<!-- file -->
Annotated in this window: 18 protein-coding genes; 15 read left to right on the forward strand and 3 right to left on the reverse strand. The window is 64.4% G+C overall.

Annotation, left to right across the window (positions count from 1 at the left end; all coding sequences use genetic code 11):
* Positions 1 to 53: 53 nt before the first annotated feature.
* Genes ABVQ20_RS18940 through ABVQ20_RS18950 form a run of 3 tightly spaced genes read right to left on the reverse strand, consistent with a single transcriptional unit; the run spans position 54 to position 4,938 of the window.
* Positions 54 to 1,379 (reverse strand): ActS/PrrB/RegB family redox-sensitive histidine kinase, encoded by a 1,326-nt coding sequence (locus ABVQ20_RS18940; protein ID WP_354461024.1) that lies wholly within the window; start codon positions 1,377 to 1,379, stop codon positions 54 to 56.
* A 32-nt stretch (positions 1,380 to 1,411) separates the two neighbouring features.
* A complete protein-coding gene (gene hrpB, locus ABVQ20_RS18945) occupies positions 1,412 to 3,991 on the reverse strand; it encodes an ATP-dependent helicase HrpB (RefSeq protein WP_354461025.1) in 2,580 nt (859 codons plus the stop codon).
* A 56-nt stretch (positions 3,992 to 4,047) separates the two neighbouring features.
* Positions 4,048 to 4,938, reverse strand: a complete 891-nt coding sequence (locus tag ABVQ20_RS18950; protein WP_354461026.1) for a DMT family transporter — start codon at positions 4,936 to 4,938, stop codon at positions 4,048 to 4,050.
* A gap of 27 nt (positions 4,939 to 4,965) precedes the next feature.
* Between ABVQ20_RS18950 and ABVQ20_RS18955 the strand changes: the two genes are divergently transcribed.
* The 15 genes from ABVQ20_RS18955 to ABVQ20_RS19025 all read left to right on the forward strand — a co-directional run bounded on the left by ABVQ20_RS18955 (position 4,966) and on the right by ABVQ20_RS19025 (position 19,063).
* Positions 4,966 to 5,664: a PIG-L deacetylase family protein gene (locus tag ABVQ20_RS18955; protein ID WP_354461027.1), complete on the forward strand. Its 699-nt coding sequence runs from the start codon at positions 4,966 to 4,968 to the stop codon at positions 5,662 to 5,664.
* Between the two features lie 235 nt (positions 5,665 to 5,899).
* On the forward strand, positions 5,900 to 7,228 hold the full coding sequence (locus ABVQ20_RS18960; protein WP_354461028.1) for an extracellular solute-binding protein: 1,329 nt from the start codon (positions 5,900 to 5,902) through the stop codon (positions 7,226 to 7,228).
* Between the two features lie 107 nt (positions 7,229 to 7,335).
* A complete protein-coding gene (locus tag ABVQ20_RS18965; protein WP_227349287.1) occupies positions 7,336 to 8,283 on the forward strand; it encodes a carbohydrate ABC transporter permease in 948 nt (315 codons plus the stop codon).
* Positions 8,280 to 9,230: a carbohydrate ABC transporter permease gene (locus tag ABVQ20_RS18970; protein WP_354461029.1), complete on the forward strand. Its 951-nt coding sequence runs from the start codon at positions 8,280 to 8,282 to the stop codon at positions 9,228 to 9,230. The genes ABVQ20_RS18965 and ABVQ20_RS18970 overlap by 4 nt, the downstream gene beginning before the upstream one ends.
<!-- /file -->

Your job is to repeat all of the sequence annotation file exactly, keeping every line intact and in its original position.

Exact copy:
Annotated in this window: 18 protein-coding genes; 15 read left to right on the forward strand and 3 right to left on the reverse strand. The window is 64.4% G+C overall.

Annotation, left to right across the window (positions count from 1 at the left end; all coding sequences use genetic code 11):
* Positions 1 to 53: 53 nt before the first annotated feature.
* Genes ABVQ20_RS18940 through ABVQ20_RS18950 form a run of 3 tightly spaced genes read right to left on the reverse strand, consistent with a single transcriptional unit; the run spans position 54 to position 4,938 of the window.
* Positions 54 to 1,379 (reverse strand): ActS/PrrB/RegB family redox-sensitive histidine kinase, encoded by a 1,326-nt coding sequence (locus ABVQ20_RS18940; protein ID WP_354461024.1) that lies wholly within the window; start codon positions 1,377 to 1,379, stop codon positions 54 to 56.
* A 32-nt stretch (positions 1,380 to 1,411) separates the two neighbouring features.
* A complete protein-coding gene (gene hrpB, locus ABVQ20_RS18945) occupies positions 1,412 to 3,991 on the reverse strand; it encodes an ATP-dependent helicase HrpB (RefSeq protein WP_354461025.1) in 2,580 nt (859 codons plus the stop codon).
* A 56-nt stretch (positions 3,992 to 4,047) separates the two neighbouring features.
* Positions 4,048 to 4,938, reverse strand: a complete 891-nt coding sequence (locus tag ABVQ20_RS18950; protein WP_354461026.1) for a DMT family transporter — start codon at positions 4,936 to 4,938, stop codon at positions 4,048 to 4,050.
* A gap of 27 nt (positions 4,939 to 4,965) precedes the next feature.
* Between ABVQ20_RS18950 and ABVQ20_RS18955 the strand changes: the two genes are divergently transcribed.
* The 15 genes from ABVQ20_RS18955 to ABVQ20_RS19025 all read left to right on the forward strand — a co-directional run bounded on the left by ABVQ20_RS18955 (position 4,966) and on the right by ABVQ20_RS19025 (position 19,063).
* Positions 4,966 to 5,664: a PIG-L deacetylase family protein gene (locus tag ABVQ20_RS18955; protein ID WP_354461027.1), complete on the forward strand. Its 699-nt coding sequence runs from the start codon at positions 4,966 to 4,968 to the stop codon at positions 5,662 to 5,664.
* Between the two features lie 235 nt (positions 5,665 to 5,899).
* On the forward strand, positions 5,900 to 7,228 hold the full coding sequence (locus ABVQ20_RS18960; protein WP_354461028.1) for an extracellular solute-binding protein: 1,329 nt from the start codon (positions 5,900 to 5,902) through the stop codon (positions 7,226 to 7,228).
* Between the two features lie 107 nt (positions 7,229 to 7,335).
* A complete protein-coding gene (locus tag ABVQ20_RS18965; protein WP_227349287.1) occupies positions 7,336 to 8,283 on the forward strand; it encodes a carbohydrate ABC transporter permease in 948 nt (315 codons plus the stop codon).
* Positions 8,280 to 9,230: a carbohydrate ABC transporter permease gene (locus tag ABVQ20_RS18970; protein WP_354461029.1), complete on the forward strand. Its 951-nt coding sequence runs from the start codon at positions 8,280 to 8,282 to the stop codon at positions 9,228 to 9,230. The genes ABVQ20_RS18965 and ABVQ20_RS18970 overlap by 4 nt, the downstream gene beginning before the upstream one ends.